DUBAI, United Arab Emirates – Ballistic missiles fired by Yemen’s Houthi rebels hit three commercial ships in the Red Sea on Sunday, while a U.S. warship shot down three drones in self-defense during the hour-long assault, the United Arab Emirates said. US Army. The Houthis, backed by Iran, claimed responsibility for two of the attacks.
The attacks marked an escalation in a series of maritime attacks in the Middle East related to the war between Israel and Hamas, as several ships found themselves in the crosshairs of a single Houthi attack for the first time in the conflict. The United States promised to “consider all appropriate responses” following the attack, specifically denouncing Iran, after tensions have been high for years over the rapid advancement of Tehran’s nuclear program.
“These attacks represent a direct threat to international trade and maritime security,” the US military’s Central Command said in a statement. “They have endangered the lives of international crews representing several countries around the world.”
He added: “We also have every reason to believe that these attacks, although launched by the Houthis in Yemen, are fully permitted by Iran.”
The attack began around 9:15 a.m. local time (0615 GMT) in Yemen’s Houthi-controlled capital Sanaa, Central Command said.
The USS Carney, a Navy destroyer, detected a ballistic missile fired from Houthi-controlled areas of Yemen at the Bahamian-flagged bulk carrier Unity Explorer. The missile hit near the ship, the United States said. Shortly afterward, the Carney shot down a drone headed toward it, although it is unclear if the destroyer was the target, Central Command said.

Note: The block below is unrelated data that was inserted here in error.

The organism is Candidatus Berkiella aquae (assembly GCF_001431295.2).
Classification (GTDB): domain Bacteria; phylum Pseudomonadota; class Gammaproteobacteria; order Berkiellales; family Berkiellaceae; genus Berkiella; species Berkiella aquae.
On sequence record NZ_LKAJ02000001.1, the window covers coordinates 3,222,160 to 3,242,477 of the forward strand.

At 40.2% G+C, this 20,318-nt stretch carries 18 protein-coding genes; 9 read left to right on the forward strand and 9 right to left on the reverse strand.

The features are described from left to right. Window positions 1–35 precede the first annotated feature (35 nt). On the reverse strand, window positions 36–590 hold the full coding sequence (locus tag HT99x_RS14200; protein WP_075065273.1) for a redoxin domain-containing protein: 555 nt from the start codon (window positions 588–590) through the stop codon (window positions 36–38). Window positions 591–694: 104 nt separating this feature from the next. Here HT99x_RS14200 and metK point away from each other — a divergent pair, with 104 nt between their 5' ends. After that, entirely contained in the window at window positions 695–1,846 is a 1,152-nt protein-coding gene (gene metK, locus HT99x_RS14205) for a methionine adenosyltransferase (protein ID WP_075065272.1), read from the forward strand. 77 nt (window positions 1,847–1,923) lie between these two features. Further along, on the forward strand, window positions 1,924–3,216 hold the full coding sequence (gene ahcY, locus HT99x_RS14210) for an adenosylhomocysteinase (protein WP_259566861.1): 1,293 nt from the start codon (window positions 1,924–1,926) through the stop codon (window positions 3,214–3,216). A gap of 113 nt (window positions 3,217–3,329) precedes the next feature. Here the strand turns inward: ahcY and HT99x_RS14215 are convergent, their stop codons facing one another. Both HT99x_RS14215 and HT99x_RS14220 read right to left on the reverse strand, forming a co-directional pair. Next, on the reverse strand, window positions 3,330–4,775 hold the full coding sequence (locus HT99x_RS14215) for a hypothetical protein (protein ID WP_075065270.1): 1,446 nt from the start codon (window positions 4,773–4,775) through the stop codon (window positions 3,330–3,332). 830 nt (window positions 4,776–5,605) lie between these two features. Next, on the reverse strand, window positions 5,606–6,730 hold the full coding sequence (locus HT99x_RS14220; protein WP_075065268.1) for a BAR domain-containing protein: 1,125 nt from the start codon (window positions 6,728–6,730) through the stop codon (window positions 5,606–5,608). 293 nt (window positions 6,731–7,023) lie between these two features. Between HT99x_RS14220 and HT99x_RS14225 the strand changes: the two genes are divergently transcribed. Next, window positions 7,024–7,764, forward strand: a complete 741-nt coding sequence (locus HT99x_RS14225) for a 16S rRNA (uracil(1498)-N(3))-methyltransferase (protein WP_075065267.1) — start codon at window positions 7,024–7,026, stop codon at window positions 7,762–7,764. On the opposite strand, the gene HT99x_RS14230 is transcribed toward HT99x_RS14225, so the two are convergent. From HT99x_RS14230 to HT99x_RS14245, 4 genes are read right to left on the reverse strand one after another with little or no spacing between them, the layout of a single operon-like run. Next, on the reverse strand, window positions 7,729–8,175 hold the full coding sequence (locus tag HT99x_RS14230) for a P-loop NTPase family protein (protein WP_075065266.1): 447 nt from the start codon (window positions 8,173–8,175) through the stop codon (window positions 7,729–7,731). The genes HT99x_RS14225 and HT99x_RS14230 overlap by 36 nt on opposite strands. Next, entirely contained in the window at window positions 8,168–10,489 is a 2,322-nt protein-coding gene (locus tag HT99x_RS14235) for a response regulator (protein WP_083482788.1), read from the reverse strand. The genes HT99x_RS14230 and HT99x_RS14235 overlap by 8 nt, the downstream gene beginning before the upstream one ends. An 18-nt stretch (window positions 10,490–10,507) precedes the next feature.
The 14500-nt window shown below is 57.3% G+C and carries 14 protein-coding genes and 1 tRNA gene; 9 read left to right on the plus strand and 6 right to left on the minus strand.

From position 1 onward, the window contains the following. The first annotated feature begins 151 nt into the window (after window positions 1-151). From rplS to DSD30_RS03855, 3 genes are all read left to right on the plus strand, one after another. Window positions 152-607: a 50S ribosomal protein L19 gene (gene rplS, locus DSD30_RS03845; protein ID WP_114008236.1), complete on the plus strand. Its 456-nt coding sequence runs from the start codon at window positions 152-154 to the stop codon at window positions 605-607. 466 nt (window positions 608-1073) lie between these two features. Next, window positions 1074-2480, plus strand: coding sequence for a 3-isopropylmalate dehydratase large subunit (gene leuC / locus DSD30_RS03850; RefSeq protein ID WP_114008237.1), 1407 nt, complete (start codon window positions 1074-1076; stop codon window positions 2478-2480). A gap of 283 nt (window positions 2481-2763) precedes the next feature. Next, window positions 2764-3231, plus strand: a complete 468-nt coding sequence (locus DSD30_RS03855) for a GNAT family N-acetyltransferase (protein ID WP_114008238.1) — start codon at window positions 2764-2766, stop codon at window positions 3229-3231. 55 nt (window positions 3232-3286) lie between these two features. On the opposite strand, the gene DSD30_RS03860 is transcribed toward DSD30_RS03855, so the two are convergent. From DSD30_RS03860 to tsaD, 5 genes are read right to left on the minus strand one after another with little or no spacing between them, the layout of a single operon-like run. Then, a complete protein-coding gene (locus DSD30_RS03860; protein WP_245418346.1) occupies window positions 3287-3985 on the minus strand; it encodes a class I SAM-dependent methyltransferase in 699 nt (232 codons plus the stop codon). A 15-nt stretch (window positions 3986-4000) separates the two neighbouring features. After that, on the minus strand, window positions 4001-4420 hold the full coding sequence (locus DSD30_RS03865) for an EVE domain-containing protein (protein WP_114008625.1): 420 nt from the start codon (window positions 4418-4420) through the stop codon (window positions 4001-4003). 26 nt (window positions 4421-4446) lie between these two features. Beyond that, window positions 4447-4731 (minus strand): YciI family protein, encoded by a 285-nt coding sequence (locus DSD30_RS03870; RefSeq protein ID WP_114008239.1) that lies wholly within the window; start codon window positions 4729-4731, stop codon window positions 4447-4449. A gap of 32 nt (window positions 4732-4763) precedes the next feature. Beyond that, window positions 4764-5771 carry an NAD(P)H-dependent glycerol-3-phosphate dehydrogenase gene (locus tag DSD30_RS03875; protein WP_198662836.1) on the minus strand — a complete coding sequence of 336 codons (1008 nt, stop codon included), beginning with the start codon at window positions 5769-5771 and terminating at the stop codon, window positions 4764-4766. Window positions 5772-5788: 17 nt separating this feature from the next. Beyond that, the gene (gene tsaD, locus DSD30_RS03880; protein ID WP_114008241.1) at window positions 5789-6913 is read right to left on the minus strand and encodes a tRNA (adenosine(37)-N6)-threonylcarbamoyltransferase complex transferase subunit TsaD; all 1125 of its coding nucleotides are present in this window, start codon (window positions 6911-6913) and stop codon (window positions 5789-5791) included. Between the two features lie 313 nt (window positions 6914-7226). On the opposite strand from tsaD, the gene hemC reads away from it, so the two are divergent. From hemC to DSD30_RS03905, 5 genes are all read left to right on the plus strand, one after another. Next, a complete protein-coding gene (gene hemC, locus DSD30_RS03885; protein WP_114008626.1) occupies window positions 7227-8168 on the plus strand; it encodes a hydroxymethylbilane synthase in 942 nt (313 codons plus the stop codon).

About 30 minutes later, the Unity Explorer was hit by a missile. While responding to its distress call, the Carney shot down another incoming drone. Central Command said the Unity Explorer suffered minor damage from the missile.
Two other commercial ships, the Panamanian-flagged bulk carriers Number 9 and Sophie II, were hit by missiles. Number 9 reported some damage but no casualties, and Sophie II reported no significant damage, Central Command said.
While sailing to assist the Sophie II around 16:30 local time (13:30 GMT), the Carney shot down another drone heading in its direction. The drones caused no damage.
The Carney, an Arleigh Burke-class guided missile destroyer, has shot down multiple rockets that the Houthis have fired toward Israel during that nation’s war against Hamas in the Gaza Strip. She has not been harmed in any of the incidents and no injuries have been reported on board. The Defense Department initially described the assault as simply an attack on the Carney before providing more details.
Houthi military spokesman Brig. Gen. Yahya Saree claimed responsibility for two of Sunday’s attacks, saying the first ship was hit by a missile and the second by a drone while in the Bab el-Mandeb Strait, which links the Red Sea to the Gulf of Aden. . Saree did not mention any American warships involved.
“The Yemeni military continues to prevent Israeli ships from sailing through the Red Sea (and the Gulf of Aden) until Israeli aggression against our steadfast brothers in the Gaza Strip ceases,” Saree said. “The Yemeni armed forces renew their warning to all Israeli ships or those associated with Israelis that they will become a legitimate target if they violate what is stated in this declaration.”